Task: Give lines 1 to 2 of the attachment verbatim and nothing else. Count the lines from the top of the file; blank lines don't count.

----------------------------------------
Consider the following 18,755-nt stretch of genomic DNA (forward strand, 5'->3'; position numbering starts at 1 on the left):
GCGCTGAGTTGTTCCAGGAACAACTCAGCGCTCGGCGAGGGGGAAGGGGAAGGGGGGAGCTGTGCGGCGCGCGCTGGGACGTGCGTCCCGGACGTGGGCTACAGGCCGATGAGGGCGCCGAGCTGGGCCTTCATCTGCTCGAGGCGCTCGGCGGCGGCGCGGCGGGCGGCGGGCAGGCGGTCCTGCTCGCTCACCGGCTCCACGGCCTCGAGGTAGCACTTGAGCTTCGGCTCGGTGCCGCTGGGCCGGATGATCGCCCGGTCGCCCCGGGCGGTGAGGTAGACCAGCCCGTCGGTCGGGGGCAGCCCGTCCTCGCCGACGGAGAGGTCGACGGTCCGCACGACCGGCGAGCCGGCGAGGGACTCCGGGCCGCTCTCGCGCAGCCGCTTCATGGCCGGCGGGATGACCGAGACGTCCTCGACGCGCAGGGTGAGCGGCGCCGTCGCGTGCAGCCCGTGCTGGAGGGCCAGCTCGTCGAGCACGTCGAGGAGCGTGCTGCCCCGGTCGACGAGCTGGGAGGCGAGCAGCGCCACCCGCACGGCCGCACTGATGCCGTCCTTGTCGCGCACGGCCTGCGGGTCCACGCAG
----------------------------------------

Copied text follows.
Consider the following 18,755-nt stretch of genomic DNA (forward strand, 5'->3'; position numbering starts at 1 on the left):
GCGCTGAGTTGTTCCAGGAACAACTCAGCGCTCGGCGAGGGGGAAGGGGAAGGGGGGAGCTGTGCGGCGCGCGCTGGGACGTGCGTCCCGGACGTGGGCTACAGGCCGATGAGGGCGCCGAGCTGGGCCTTCATCTGCTCGAGGCGCTCGGCGGCGGCGCGGCGGGCGGCGGGCAGGCGGTCCTGCTCGCTCACCGGCTCCACGGCCTCGAGGTAGCACTTGAGCTTCGGCTCGGTGCCGCTGGGCCGGATGATCGCCCGGTCGCCCCGGGCGGTGAGGTAGACCAGCCCGTCGGTCGGGGGCAGCCCGTCCTCGCCGACGGAGAGGTCGACGGTCCGCACGACCGGCGAGCCGGCGAGGGACTCCGGGCCGCTCTCGCGCAGCCGCTTCATGGCCGGCGGGATGACCGAGACGTCCTCGACGCGCAGGGTGAGCGGCGCCGTCGCGTGCAGCCCGTGCTGGAGGGCCAGCTCGTCGAGCACGTCGAGGAGCGTGCTGCCCCGGTCGACGAGCTGGGAGGCGAGCAGCGCCACCCGCACGGCCGCACTGATGCCGTCCTTGTCGCGCACGGCCTGCGGGTCCACGCAG